that when disclosure writing contains particular linguistic patterns, it is much
more likely to be a therapeutic process that can lead to improvements in
physical and mental health.
Numerous studies have demonstrated the value of writing as a form of
therapy. Pennebaker and Francis
(1996) demonstrated that writing about deeply emotional topics for as little as
ten minutes for three to five days can have an impact on physical health for
months after the writing has occurred. Their
studies have been theoretically based on and supportive of the
inhibition-confrontation model which holds that inhibiting emotions and thoughts
is mentally and physically stressful and can result in negative impact on
physical health (Pennebaker, Colder & Sharp, 1990).
Additionally, experiences that are not understood and assimilated
cognitively can be especially problematic for individuals, particularly for
young victims of trauma. This is
more common when traumatic experiences are not discussed and therefore not
organized into language. Reasons
for not discussing experiences include being unable or unwilling, and fear of
blame or humiliation frequently plays a part (Pennebaker & Seagal, 1999).
In studies, many of the subjects who wrote or talked about major
upheavals such as adjusting to college or losing a job showed greater cognitive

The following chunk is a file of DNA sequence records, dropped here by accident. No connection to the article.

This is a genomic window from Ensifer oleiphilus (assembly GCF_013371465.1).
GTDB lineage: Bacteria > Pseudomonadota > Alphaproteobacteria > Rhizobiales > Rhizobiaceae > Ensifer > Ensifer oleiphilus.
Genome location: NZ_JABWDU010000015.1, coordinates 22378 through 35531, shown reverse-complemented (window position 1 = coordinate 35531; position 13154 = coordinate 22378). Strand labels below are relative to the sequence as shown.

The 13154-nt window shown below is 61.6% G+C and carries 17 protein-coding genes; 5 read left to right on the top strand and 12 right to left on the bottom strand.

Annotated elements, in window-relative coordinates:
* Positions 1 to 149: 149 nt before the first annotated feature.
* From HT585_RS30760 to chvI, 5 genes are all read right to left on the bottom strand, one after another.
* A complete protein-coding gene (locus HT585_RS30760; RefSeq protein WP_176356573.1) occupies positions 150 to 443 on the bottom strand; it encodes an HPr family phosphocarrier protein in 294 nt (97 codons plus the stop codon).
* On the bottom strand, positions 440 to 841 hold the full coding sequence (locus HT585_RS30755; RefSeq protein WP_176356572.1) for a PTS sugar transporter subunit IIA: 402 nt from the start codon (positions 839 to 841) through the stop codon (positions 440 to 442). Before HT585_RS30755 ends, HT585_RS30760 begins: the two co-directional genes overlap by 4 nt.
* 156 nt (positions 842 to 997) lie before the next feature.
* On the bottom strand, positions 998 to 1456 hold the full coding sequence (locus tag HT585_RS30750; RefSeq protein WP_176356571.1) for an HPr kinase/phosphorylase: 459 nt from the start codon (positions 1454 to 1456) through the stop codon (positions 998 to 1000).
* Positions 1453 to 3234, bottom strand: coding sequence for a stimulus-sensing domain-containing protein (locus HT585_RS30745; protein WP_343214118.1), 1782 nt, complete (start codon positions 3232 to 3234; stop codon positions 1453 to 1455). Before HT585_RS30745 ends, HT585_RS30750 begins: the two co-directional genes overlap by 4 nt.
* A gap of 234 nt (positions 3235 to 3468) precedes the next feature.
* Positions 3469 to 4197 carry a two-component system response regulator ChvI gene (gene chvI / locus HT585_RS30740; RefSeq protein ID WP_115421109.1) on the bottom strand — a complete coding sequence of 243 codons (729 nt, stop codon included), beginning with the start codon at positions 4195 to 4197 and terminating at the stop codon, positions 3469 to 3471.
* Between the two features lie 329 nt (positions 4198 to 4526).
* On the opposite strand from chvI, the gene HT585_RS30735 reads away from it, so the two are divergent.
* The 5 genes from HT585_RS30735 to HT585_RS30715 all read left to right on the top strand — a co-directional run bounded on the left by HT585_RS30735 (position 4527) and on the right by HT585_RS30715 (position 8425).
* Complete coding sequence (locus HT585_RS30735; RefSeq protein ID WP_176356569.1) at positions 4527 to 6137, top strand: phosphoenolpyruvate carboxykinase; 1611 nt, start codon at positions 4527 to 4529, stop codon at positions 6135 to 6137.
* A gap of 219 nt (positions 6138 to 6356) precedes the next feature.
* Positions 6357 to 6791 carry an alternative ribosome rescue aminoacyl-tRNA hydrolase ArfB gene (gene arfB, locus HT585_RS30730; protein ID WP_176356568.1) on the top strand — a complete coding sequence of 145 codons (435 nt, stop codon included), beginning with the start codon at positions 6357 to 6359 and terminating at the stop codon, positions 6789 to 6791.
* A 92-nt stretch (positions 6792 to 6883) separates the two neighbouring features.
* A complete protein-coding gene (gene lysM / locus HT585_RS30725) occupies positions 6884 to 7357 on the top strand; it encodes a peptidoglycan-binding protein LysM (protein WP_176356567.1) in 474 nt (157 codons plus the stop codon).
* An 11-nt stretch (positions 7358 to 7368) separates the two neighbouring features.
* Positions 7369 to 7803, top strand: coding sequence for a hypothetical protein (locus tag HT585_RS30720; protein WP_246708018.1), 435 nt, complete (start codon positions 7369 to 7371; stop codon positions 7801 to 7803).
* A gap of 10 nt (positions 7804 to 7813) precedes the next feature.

changes as they progressed with the writing assignments. Subjects
have reported that writing forced them to think about events differently (Pennebaker
& Francis, 1996). Pennebaker
and Seagal (1999) have suggested that the underlying mechanism for the observed
benefits is the process of re-evaluating and organizing a disjointed,
problematic experience into a coherent, insightful narrative.
Writing about traumatic experiences has
been demonstrated to improve health in specific situations (i.e. medical
students under pressure), but similar effects have been seen in studies of
non-specific experiences in which participants are simply instructed to write
about any traumatic experience that has deeply affected them (Pennebaker &
Seagal, 1999). Because of this
finding, the current investigation will be able to include the stories of both
men and women who have coped with a variety of traumatic experiences ranging
from the Vietnam War to incest. The
wide variety of autobiographical accounts of trauma reflects the prevalence of
this form of writing and its popularity in literary discourse.
In literary analysis, some critics focus mainly on fitting
autobiographies into political and social movements (e.g. Tal, 1996). However, in so-doing, these authors site reasons to explain